“We love that we can now all be in the same general space, but doing our own thing – someone reading in the garden, someone cooking lunch, someone doing homework and someone watching TV. It has transformed the way we run our everyday lives at a stroke. We now have an open lower ground floor containing a TV area, kitchen and dining area, blending through into a redesigned garden. Upstairs, the old kitchen has become a second family bathroom with a walk-in shower. The downstairs space is incredible, but the new bathroom has made our lives so much easier (and as the children get older, will no doubt become absolutely essential). The birch finish on the wood interiors is incredibly light but textured and offers a consistent theme throughout the space. Equally, the concrete floor throughout the whole floor gives a consistent and surprising warm feel.”

The project is a sustainable and money-saving investment too, with lower ground walls fully insulated internally; the polished concrete flooring also includes underfloor heating and a long-lasting and stylish surface for the extension.

By keeping the interiors minimal and stripped back, the architect’s designs allow for extra space to be used by the family as they please. A plywood kitchen island doubles up as a breakfast bar, and holds storage space for three Magis swivel beech bars tools to be tucked away when not in use. A new stair holds added storage in the form of pull-out larder units, and leads up to a new family bathroom built within the walls of the old kitchen. An ample bookshelf for young and old sits next to a dining table carved into the walls of the extension.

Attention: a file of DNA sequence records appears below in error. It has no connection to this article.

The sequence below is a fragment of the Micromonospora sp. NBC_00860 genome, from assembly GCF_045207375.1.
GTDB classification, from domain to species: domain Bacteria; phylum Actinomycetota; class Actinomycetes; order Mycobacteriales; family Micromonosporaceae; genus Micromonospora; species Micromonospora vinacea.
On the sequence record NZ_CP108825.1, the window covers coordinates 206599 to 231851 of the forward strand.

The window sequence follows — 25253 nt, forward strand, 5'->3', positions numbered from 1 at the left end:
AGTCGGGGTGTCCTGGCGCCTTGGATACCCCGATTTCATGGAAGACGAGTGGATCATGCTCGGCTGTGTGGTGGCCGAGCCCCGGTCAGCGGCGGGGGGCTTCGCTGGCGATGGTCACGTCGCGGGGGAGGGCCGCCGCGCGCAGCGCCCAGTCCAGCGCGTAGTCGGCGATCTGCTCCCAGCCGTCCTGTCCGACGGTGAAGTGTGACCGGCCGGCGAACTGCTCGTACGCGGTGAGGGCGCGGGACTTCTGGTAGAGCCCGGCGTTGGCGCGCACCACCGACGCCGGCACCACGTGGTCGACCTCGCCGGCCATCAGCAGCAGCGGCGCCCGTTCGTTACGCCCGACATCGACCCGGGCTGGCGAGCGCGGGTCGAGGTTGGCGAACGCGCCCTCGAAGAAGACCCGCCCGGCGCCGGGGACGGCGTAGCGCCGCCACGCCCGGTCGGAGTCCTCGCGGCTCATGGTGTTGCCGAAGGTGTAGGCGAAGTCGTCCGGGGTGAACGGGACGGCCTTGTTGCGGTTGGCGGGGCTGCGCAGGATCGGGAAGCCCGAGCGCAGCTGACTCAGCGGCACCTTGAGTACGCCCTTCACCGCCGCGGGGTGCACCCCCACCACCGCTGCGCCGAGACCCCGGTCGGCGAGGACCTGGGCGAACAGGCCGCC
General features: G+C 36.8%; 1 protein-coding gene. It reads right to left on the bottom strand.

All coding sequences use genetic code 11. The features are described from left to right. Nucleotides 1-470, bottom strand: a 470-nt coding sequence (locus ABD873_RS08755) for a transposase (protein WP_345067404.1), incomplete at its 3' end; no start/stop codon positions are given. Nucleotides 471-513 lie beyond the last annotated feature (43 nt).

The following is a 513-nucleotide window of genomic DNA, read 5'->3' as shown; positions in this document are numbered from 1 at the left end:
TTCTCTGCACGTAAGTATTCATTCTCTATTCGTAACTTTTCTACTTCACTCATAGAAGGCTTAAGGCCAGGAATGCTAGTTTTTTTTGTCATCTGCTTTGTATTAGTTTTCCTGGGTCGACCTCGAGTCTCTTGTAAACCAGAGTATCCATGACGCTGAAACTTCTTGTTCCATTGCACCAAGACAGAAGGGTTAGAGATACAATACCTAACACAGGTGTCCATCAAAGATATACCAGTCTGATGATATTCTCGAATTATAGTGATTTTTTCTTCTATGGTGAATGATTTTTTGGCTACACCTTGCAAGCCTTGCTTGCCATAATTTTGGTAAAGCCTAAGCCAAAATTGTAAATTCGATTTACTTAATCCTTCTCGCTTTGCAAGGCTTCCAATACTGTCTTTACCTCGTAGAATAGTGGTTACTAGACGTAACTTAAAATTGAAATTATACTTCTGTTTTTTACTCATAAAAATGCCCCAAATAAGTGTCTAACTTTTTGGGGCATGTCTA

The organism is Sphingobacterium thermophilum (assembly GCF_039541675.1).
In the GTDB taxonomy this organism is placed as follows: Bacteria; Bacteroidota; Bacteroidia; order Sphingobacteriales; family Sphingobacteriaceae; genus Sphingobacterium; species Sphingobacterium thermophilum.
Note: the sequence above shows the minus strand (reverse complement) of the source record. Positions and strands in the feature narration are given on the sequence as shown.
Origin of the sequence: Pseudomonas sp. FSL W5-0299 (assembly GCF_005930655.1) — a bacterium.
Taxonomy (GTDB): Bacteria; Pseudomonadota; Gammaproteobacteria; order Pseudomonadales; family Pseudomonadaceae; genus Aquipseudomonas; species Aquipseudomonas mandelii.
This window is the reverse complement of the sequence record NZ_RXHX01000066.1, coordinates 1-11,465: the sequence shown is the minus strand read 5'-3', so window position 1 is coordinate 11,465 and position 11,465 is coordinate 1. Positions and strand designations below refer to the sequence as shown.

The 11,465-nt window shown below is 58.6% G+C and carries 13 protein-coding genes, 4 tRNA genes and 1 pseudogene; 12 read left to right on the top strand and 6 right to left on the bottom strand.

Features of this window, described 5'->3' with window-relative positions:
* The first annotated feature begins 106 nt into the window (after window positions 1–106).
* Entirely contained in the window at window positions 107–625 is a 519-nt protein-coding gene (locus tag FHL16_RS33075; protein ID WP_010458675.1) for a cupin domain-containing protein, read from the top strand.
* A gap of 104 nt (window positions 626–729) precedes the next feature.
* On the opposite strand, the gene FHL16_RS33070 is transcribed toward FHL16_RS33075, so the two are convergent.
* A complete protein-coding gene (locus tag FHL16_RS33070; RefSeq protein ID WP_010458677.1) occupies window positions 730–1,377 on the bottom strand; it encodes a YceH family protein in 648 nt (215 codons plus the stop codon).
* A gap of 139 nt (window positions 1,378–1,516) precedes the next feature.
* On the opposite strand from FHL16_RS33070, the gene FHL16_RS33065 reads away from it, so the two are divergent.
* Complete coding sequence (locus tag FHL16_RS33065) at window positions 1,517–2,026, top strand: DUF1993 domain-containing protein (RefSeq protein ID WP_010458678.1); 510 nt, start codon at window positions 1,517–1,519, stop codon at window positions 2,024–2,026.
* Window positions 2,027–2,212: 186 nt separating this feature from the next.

Delicate touches of pastel lend the extension an air of Postmodernism, with a dusty green covering the internal column, Muuto lampshade and trims of the dining area. This use of green continues into the garden with the slatted timber fence bordering the area. The small garden was completely reimagined as another ‘room’ in the sequence of new spaces. The view out to it was considered as important as the sense of space within it, and landscape design firm Bestique created a circular paved patio area surrounded by textural ferns and predominantly evergreen leafy plants which felt like a continuation of the interior.

Practice Director, Kim Loddo, said of the project: “At IBLA, we design places that people can enjoy; and that provide a robust setting for everyday activities. With this project, we are pleased to have completely transformed the way the clients used their house, and created a series of spaces that put their need for space, storage and light first.”

The homeowner concludes: “If you’re looking to renovate, really set out to your architect exactly what you want from the start, without worrying unduly about budget or space at that point. We were broadly within budget – where we did go over was where we upped the spec. Equally there were areas which came in under budget, for example, we didn’t need as much waterproofing as originally budgeted. It’s better to have a vision of what can be done and then consciously pare back if needed, rather than self-exiting and never actually seeing what the full potential could be.

“Yes, we would do the whole thing again, although we might think about moving out for some or all of the build. The team made it work, but I have no doubt it would have been easier for them had they not had to look out for us.”